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Nazi crimes suspect 'unfit for trial'

September 9, 2016

A German court has said it will shelve a case against a 92-year-old woman on accessory to murder charges. The woman, who was a radio operator at Auschwitz, would have been among the last to be tried for Nazi crimes.

Image: picture-alliance/dpa/F. Leonhardt

The state court in the northern German city of Kiel said in a statement on Friday that Helma M. was almost fully blind and deaf and had also been weakened by a "severe internal illness" earlier this year, rendering her unfit to stand trial.

The 92-year-old's last name was not released, in accordance with German privacy law.

Helma M. had been charged with 260,000 counts of accessory to murder associated with her activities as the radio operator of the commandant at the Auschwitz Nazi death camp.

Last Nazi trials

Germany is holding what are likely to be its last trials linked to Nazi-era crimes, with the alleged perpetrators now either deceased or extremely aged.

Deutschland Detmold Prozess gegen Reinhold Hanning früherer Auschwitz-Wachmann
Image: picture alliance/AP Photo/B. Thissen

A former Auschwitz guard, Reinhold Hanning, 94, was convicted earlier this year and sentenced to five years in prison on charges of being an accessory to the murder of at least 170,000 people.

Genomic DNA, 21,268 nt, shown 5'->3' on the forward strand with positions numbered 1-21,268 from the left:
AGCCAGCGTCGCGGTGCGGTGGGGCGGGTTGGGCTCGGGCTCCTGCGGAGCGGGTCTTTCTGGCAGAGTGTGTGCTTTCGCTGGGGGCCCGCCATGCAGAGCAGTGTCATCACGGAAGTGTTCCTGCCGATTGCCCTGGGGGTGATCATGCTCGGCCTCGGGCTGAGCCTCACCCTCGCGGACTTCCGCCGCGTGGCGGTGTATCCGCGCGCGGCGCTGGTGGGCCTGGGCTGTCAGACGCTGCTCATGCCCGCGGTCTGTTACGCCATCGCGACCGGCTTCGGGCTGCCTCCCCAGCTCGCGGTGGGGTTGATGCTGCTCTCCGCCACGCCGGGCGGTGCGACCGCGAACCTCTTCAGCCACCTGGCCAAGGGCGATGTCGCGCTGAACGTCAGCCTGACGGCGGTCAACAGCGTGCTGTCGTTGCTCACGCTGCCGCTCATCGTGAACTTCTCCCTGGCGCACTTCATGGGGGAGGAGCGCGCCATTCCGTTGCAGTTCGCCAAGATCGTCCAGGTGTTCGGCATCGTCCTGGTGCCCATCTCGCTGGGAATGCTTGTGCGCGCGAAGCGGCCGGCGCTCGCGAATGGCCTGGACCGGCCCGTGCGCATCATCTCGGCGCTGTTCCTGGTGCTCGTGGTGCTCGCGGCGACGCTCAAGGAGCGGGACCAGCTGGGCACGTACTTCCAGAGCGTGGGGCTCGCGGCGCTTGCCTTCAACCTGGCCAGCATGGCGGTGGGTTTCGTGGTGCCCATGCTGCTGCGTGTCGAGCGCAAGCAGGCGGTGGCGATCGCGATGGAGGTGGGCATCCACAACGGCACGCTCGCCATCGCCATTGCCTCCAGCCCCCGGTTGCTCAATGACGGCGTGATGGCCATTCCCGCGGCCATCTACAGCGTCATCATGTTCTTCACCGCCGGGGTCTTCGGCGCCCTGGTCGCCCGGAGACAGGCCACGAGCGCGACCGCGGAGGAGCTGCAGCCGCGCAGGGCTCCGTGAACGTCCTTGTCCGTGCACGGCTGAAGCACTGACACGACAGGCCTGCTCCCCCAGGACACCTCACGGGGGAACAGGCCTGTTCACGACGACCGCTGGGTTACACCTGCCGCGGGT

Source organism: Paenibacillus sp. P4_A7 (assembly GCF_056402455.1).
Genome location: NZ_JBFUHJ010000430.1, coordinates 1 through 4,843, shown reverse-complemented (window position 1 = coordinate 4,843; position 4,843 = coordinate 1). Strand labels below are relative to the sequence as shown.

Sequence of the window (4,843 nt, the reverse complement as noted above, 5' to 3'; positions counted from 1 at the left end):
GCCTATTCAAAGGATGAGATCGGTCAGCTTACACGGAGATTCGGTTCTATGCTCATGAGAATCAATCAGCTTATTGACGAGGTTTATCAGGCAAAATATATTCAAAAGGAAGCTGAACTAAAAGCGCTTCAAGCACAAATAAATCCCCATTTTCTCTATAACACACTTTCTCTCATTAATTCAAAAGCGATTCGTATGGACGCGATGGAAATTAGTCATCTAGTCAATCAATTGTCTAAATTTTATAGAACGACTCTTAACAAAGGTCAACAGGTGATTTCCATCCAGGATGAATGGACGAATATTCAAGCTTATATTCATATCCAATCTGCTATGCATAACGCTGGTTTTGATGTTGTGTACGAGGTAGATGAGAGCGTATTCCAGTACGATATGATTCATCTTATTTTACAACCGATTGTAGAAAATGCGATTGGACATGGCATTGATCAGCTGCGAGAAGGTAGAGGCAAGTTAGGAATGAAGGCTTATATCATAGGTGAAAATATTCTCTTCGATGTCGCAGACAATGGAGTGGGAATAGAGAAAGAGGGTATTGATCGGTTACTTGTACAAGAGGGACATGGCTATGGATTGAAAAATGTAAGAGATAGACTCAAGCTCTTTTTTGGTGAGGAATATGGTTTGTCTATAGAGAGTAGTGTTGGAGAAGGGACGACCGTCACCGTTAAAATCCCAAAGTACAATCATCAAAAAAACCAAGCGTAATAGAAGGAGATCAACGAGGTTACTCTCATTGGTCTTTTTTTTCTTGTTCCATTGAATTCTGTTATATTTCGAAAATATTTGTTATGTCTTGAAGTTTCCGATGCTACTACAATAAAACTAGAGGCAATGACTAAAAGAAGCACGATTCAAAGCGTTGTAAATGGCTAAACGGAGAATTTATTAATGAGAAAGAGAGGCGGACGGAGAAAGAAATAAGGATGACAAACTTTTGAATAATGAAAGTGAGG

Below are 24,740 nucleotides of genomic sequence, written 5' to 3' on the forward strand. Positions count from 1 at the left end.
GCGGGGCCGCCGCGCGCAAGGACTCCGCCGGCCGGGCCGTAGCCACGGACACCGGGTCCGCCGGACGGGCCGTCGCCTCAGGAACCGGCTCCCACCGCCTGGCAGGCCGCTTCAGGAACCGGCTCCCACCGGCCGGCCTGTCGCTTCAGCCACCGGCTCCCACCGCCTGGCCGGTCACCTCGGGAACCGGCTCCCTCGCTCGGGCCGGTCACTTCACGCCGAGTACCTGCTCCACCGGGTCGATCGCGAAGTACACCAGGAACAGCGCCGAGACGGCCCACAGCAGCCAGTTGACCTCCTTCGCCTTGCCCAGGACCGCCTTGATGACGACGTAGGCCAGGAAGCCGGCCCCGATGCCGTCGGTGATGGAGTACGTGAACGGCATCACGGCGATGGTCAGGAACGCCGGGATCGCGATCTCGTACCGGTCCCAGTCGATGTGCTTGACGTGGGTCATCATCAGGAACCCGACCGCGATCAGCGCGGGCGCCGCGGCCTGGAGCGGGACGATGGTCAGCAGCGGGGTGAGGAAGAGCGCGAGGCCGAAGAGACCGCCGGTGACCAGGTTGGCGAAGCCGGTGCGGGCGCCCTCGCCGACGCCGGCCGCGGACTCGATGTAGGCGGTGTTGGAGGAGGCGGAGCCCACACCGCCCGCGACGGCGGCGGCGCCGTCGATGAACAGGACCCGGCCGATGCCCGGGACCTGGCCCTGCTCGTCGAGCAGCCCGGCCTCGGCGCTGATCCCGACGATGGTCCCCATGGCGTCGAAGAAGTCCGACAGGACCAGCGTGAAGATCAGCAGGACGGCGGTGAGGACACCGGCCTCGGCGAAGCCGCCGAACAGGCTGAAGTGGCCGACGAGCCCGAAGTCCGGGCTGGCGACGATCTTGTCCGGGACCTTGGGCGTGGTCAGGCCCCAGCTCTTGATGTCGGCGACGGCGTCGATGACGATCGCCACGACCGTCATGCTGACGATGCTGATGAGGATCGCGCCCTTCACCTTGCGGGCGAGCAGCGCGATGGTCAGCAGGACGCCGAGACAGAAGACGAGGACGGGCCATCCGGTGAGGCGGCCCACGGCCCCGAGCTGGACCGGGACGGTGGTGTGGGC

The trial of another Nazi crimes suspect, Hubert Z., 95, a former paramedic at the camp, has been stalled owing to concerns about the defendant's health, with a pretrial hearing scheduled for Monday at a court in the northeastern city of Neubrandenburg.

Clock ticking

Underlining the fact that time is running out to bring suspects before the courts, another former Auschwitz guard, Ernst T., died in April just days before his trial was scheduled to begin. He had been accused of being an accessory to the murder of more than 1,000 people.

During the Holocaust, the Nazis killed more than 6 million people, most of them Jews, in a deliberate plan of extermination that reached a terrible peak between 1941 and 1945.

At least 1.1 million prisoners, 90 percent of them Jewish, died in the concentration camp of Auschwitz, a network of complexes situated in areas of Poland that were occupied by Nazi Germany during World War II.

tj/sms (AP, Reuters)